Empty Nesters are younger and more involved with life than ever before. A full or part time career as a postpartum doula fit many of them perfectly. Empty Nesters are usually moms whose kids are either gone from home or very busy with active lives of their own. As these moms consider their options, many of them are eager for part-time work. But what restrictions they impose on themselves: self-employment, no boss. Soul-satisfying. No start-up costs. Self-determined hours. Time off whenever desired. Oh, and good pay too! Whatever could meet all those parameters?
Does this sound too good to be true? Well it isn’t! I have the perfect job as a postpartum doula and I found it eighteen years ago before almost nobody knew it existed or even imagined you could get paid to do it.
I am a certified postpartum doula and trainer with DONA International and I work with mothers and newborn babies. New mothers everywhere are eager to hire postpartum doulas and there are not enough trained ones available. I’d like to share with you how to get into this business whether your empty nesters or someone looking for a new career.
The first thing is… you have to love newborn babies
Yes, tiny babies, usually only 2 or 3 days old and sometimes only 5 pounds when you first start working with them and their new mothers. If you love babies, this is the best career you will ever find.
Many people today are familiar with labor/birth doulas that comfort and support the new parents through the birthing event. Many people are surprised to learn there are also postpartum doulas: their task is “to mother the mother” after the birth, in the parent’s home after she is released from the hospital. A postpartum doula provides education, support, hands-on baby care, comfort measures for childbirth recovery, breast- or bottle-feeding support and guidance and much more. A postpartum doulas job is to help this family make a smooth transition into parenthood through her support. She works herself out of a job as the parents gain the skills, confidence and rest during those early weeks after the birth of their new baby from birth to 3 months old. It’s kind of like being a professional grandma except we are trained to provide evidence-based knowledge and education to help this mom and partner make the best choices for their family. A postpartum doula nurtures the family and makes no judgments. We are there to empower and support, not tell them how to raise their child.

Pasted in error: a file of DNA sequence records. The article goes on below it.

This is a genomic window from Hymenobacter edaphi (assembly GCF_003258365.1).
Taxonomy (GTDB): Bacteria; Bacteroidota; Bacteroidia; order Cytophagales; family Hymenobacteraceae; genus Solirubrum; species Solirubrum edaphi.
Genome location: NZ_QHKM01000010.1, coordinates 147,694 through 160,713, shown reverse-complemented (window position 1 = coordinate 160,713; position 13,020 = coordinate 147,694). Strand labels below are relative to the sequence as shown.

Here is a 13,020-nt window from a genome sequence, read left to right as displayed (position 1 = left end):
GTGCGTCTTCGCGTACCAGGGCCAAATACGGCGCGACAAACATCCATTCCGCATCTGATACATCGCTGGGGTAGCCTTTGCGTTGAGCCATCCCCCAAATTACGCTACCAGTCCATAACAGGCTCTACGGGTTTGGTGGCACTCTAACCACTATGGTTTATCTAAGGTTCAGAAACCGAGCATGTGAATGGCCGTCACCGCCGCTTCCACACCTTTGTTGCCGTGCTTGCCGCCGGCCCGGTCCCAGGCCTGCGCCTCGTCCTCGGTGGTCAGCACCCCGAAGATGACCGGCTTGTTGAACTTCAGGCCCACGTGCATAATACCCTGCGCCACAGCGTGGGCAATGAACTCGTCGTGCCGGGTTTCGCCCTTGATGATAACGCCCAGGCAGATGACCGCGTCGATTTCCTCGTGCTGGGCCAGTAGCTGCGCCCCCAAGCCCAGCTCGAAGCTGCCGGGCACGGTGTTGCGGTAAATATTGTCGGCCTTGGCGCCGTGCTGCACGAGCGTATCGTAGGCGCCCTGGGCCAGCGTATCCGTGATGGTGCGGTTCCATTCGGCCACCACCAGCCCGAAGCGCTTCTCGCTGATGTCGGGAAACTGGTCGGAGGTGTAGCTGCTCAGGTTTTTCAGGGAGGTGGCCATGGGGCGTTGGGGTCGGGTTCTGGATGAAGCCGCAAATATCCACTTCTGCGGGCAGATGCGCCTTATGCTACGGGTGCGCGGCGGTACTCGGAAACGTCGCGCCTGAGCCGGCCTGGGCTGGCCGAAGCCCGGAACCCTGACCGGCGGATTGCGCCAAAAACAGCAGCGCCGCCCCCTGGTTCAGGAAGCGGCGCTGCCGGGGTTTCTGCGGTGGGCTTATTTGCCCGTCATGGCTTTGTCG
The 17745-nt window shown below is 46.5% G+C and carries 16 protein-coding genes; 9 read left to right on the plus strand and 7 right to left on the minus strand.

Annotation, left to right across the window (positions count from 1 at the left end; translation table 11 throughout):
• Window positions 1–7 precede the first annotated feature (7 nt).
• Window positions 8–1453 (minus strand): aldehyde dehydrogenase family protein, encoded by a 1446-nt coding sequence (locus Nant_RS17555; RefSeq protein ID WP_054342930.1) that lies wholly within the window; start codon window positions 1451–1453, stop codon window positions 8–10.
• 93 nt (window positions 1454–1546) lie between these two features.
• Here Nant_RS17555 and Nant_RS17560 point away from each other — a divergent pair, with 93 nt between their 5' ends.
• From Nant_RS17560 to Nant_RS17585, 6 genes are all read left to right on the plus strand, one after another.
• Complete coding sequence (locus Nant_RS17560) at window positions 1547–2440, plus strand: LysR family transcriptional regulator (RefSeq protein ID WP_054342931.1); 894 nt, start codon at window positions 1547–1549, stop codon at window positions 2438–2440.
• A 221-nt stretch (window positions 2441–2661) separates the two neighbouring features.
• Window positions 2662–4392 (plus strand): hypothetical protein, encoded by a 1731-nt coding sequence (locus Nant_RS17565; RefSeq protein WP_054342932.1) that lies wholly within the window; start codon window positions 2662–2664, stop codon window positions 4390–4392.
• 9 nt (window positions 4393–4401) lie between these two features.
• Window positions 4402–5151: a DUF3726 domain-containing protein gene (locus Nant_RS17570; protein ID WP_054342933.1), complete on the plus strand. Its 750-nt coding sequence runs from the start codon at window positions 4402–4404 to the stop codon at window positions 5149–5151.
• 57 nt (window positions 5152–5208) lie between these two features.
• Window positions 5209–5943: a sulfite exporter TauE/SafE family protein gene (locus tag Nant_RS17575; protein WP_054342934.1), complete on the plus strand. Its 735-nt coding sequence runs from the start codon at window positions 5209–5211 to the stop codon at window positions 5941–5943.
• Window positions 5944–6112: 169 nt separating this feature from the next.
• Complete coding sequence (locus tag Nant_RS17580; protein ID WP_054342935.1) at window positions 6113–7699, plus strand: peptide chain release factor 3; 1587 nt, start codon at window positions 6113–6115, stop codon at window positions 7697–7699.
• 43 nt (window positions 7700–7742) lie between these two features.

Why do parents hire a postpartum doula ?
Mothers have been helping one another for ages, but it wasn’t a career, it was just something a person did for a relative or friend. Now as our families no longer live close to home and people in the work force are moving to all parts of the country, there is often a lack of support when young people start their family. Grandma might live over 2000 miles away and can only come and stay for a week or two. Some grandmas are still working and can’t take leave to come offer support.
Today many women are having babies later in life. They’ve started their career, which has developed into a high-paying professional career that she can’t or doesn’t want to give up. During her climb up the ladder she hasn’t spent time around other women with babies or with sisters or brothers with families. While she is ultra-competent in her life’s work, she may not feel very comfortable or confident with a new baby. After all, there’s no how-to manual clutched in that tiny fist at birth!
That’s when the postpartum doula comes into the picture and is hired. A working mother needs and wants your support so she can learn how to be a good mother, modeled by an educated, nurturing person with an evidence-based perspective and non-judgmental attitude. Today’s mothers want to have a close-to-perfect experience during the postpartum time so they can bond with their baby or babies and not worry so much. When a woman’s hormones are adjusting, she can be a little out of whack; sometimes she becomes stressed and worried about her baby and about what is normal and what is not. Doulas help ease her stress by being supportive. And sleep deprivation that takes such a toll is minimized by having a doula!
The benefits of becoming a postpartum doula
As a postpartum doula of 18 years I have been told my nurturing calm presence, hands-on support and education were life-saving. Moms say they wouldn’t have become such good mothers without my support and encouragement from the very beginning. This is a feel-good job and one that keeps on giving and giving. The added bonus? I get paid to do what I love! I am with a new family and a new baby or babies every few weeks or sometimes 3 months. It’s bittersweet when I work myself out of a job and must leave, because I’ve become part of the family and I love all my families. However, when I do leave, I know they are in a great place and can handle things on their own because I have provided them with the support and education during my time with them. Sometimes I work with families 5 days a week for 4 hours a day; sometimes I only work for families 2 days a week for four hours a day. It varies from one family to the next, depending on what they need and how much other support they may have at home.
This is good paying career for empty nesters or anyone. Most postpartum doulas make between $20.00 per hour on the low end and up to $40 or $50 per hour on the high end, depending on your location and experience; the average in most cites is $30.00 per hour.
So where can you learn to become a postpartum doula or find out more about it? I am Marcia Thuermer and I am a certified postpartum doula, certified postpartum doula trainer, lactation Consultant and infant sleep coach. I teach workshops all over the US. Please feel free to contact me or visit my website www.thedoulatrainingpath.com if you would like more information about this exciting career. Moms and babies are waiting for you to answer this call!